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Men carrying a statue of Virgin Mary
Procession members carry a statue of the Virgin Mary, honored during the second Dominga, 1999

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Portuguese Holy Ghost Festival and Traditional Practices
A Local Legacy

Portuguese immigrants first came to Hawaii in the late 1800s to work in the sugar cane fields. They brought their culture with them, and since 1901, the Feast of the Holy Ghost has been celebrated in Hawaii. This feast originated centuries ago with the sixth Queen of Portugal, Isabel. It is a Catholic celebration that proclaims the faith of the Portuguese and their devotion to the Holy Ghost, the member of the Holy Trinity now referred to as the Holy Spirit.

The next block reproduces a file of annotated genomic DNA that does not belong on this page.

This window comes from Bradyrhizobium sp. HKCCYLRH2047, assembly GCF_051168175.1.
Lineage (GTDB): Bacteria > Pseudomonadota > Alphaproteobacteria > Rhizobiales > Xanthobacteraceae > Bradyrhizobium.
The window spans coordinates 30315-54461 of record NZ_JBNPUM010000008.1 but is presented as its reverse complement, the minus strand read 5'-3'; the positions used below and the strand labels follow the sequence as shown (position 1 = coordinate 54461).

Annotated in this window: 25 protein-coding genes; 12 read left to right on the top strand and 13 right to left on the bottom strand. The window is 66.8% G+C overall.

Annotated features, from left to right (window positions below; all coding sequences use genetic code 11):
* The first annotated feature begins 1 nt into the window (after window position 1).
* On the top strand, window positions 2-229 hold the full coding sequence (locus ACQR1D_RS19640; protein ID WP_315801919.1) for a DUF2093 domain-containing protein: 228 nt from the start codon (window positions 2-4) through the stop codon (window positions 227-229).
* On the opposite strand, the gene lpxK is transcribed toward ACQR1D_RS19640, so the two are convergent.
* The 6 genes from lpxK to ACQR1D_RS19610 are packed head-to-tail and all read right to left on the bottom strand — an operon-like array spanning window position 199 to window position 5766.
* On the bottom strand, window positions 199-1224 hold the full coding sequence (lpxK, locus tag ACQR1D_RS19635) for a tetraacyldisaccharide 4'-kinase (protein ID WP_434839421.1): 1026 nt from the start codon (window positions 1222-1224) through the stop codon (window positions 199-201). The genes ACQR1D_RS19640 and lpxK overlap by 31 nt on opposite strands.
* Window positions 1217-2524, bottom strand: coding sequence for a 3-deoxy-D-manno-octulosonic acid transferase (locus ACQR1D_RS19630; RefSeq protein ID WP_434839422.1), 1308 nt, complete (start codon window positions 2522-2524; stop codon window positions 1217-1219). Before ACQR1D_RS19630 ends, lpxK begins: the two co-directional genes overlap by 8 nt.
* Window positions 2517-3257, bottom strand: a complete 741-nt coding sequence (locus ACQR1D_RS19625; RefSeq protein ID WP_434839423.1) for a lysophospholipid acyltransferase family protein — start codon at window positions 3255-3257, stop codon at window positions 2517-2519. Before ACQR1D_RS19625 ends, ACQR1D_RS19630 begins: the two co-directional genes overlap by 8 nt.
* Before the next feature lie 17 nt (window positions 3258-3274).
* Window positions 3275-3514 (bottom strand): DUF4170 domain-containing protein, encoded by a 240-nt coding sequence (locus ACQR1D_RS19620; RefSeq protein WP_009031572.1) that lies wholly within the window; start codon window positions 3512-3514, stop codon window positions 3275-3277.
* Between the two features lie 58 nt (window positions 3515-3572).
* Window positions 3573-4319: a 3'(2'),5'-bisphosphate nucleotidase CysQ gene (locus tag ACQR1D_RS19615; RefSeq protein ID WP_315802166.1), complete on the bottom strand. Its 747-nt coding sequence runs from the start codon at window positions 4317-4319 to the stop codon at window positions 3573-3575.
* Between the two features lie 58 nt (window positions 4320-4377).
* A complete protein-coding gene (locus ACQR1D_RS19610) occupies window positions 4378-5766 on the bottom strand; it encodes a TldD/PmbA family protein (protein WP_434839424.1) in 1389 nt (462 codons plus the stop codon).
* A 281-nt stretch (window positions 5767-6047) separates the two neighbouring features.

For each of the seven Saturdays leading up to the feast, known as Domingas, a different historical or religious figure is honored. The highlight of the entire event is a three-day festival that begins on the Friday night just before the Seventh Dominga, the "Blessing of the Meat and Bread," in which a portion of beef and bread -- the "Pensao" -- is blessed by a priest and distributed to each member present. Following the tradition of charity and feeding the poor, a bowl of soup or stew is served to everyone. On Saturday night, participants decorate religious statues in preparation for the Sunday Mass. A woman is chosen to represent Queen Isabel, and she and her court join a procession. At the end of the Mass, the priest crowns the Holy Ghost Queen.

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